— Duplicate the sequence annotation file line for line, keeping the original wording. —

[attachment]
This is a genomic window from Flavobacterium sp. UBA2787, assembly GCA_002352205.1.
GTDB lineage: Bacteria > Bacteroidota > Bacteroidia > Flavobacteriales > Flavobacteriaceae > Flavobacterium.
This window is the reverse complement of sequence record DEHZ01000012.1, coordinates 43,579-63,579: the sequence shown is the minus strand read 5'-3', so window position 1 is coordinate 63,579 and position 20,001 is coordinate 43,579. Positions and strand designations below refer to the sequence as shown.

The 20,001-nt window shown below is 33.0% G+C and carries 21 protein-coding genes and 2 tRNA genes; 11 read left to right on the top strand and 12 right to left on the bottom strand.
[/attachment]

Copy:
This is a genomic window from Flavobacterium sp. UBA2787, assembly GCA_002352205.1.
GTDB lineage: Bacteria > Bacteroidota > Bacteroidia > Flavobacteriales > Flavobacteriaceae > Flavobacterium.
This window is the reverse complement of sequence record DEHZ01000012.1, coordinates 43,579-63,579: the sequence shown is the minus strand read 5'-3', so window position 1 is coordinate 63,579 and position 20,001 is coordinate 43,579. Positions and strand designations below refer to the sequence as shown.

The 20,001-nt window shown below is 33.0% G+C and carries 21 protein-coding genes and 2 tRNA genes; 11 read left to right on the top strand and 12 right to left on the bottom strand.